Q. When did that happen?

    John, seeing into the future also prophesied of…

    F. Three plagues that will wipe out one third of the remaining population.

    Revelation 9:18

    “By these three plagues a third of mankind was killed.” NKJV

    Q. Was a third of mankind killed by three plagues in the first century?

    A. No.

    The Book of Revelation also prophesies…

    G. Two witnesses

    Revelation 11:5-6

    “two witnesses…[who] will prophesy one thousand two hundred and sixty days, clothed in sackcloth” [in , who will be able to destroy their enemies with fire (Rev. 11:5) and who will be able] “to smite the earth with every plague, as often as they desire.”(11:6)

    John goes on to say that these two witnesses will be killed, only to be resurrected and carried up to heaven in the sight of their enemies (in Rev. 11:12).

    There is no record that anything of the sort happened in the first century.

    Q. Where is there mention of any of these things being literally fulfilled in the annals of history, secular or Christian?

    There isn’t.

    It is only by departing from the normal, literal, historical, grammatical method of interpretation, and allegorizing, that preterists can seek to say that some events in  around A.D. 70 fulfilled some of these prophesies.

    None of things mentioned in the Book of Revelation, chapters 6-22 have happened.

    When they do, they are going to be fulfilled literally, just like God’s past judgments were fulfilled in:

    –The destruction of  and

    –The Days of Pharaoh before the Exodus

    –And the whole earth at the time of the flood spoken of in Genesis 7

    [See chapter 5 in The End Times Controversy, Tim LaHaye and Thomas Ice (general editors) where pastor and teacher John MacArthur deals with this topic in an in-depth manner.]

    Lastly, let’s turn to the Book of Zechariah, chapters 12.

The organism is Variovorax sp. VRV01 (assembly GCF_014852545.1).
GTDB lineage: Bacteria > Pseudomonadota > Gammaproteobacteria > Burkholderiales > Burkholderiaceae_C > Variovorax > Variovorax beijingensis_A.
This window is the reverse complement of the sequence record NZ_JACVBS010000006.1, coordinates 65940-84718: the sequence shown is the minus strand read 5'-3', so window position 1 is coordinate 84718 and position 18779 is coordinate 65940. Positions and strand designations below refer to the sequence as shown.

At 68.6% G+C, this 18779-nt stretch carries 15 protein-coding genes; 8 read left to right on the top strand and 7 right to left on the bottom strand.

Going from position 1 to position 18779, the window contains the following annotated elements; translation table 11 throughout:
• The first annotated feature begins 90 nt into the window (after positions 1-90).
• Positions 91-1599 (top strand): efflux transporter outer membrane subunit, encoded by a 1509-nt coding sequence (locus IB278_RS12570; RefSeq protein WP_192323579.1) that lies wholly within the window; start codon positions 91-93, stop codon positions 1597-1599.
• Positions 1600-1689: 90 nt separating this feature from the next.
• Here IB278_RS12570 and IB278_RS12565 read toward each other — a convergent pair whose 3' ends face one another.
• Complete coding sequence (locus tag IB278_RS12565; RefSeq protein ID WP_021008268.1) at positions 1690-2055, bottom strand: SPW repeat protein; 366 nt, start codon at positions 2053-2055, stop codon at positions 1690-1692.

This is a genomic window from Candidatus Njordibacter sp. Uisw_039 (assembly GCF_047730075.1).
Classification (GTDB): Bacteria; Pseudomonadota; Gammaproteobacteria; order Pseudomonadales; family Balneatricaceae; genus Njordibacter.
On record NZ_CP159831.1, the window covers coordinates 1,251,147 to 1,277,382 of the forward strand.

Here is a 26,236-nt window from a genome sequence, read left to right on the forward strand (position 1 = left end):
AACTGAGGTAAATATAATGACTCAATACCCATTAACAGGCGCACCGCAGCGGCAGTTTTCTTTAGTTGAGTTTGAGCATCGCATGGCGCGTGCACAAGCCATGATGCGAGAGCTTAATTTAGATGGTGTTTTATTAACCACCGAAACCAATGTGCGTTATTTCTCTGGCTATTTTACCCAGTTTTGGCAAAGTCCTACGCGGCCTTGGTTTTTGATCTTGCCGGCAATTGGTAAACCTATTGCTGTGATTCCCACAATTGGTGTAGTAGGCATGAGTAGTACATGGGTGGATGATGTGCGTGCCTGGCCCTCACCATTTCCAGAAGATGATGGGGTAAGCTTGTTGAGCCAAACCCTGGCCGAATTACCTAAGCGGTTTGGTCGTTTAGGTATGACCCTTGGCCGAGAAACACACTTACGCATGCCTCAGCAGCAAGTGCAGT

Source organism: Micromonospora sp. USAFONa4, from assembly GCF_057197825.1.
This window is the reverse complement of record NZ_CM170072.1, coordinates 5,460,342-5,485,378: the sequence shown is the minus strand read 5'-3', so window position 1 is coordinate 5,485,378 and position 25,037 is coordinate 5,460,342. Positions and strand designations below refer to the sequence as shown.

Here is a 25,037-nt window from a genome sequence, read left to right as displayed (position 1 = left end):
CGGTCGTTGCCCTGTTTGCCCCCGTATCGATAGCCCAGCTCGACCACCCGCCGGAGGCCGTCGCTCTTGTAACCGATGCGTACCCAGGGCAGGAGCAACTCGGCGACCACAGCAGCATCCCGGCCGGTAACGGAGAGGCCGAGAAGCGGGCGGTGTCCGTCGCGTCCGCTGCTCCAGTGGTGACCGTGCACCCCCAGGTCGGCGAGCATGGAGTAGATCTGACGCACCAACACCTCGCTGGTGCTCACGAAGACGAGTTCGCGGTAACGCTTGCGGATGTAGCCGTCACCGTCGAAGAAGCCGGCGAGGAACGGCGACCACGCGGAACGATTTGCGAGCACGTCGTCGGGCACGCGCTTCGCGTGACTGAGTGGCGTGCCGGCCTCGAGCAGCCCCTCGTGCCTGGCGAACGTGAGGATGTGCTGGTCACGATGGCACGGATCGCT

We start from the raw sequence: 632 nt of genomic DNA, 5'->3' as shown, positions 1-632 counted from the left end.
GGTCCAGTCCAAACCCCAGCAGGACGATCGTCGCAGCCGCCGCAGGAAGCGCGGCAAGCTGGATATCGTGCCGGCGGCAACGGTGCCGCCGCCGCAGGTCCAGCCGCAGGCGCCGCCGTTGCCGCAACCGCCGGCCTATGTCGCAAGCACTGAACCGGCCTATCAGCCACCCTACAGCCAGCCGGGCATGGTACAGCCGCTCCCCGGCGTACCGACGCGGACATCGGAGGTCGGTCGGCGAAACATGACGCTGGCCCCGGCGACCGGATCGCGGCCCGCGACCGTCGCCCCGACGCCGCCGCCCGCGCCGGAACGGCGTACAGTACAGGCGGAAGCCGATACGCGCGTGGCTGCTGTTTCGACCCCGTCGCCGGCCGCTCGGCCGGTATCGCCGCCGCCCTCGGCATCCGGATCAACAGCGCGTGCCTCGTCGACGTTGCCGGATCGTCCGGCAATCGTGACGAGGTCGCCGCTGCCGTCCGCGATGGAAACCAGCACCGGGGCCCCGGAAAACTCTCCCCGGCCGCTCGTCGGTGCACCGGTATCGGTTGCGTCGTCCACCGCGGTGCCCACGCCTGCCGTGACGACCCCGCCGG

Zechariah prophesied, or foretold many of the events that will lead up to the Messiah’s coming in glory which he talks about in Zechariah chapter 14.

    This book proves to be very problematic for the preterist position.

    Chapter 12 here tells us that immediately before the Messiah’s coming in glory to the  in glory (14:4), that “all the nations of the world” will be gathered against .

    Let’s read chapter 12:3…

    Zechariah 12:3 God is speaking…

    3  “And it shall happen in that day that I will make Jerusalem a very heavy stone for all peoples; all who would heave it away will surely be cut in pieces, though all nations of the earth are gathered against it.” NKJV

    Zechariah 14:2 says the same thing…

    2 “For I will gather all the nations to battle against ;” NKJV

    Why is what Zechariah says here problematic for the preterist view?

    In A.D. 70, right before preterists say Jesus came back, it was only the Romans who came against .

    ADD: Charlie, what other nations existed at the time of A.D. 70, if any?

    But God says here in Zechariah that in the time immediately preceding Christ’s coming in glory that…

    Zechariah 14:2

    2 “…I will gather all the nations to battle against ;” NKJV

    This gathering of “all the nations of the earth” (Zech. 12:3) against  has never occurred.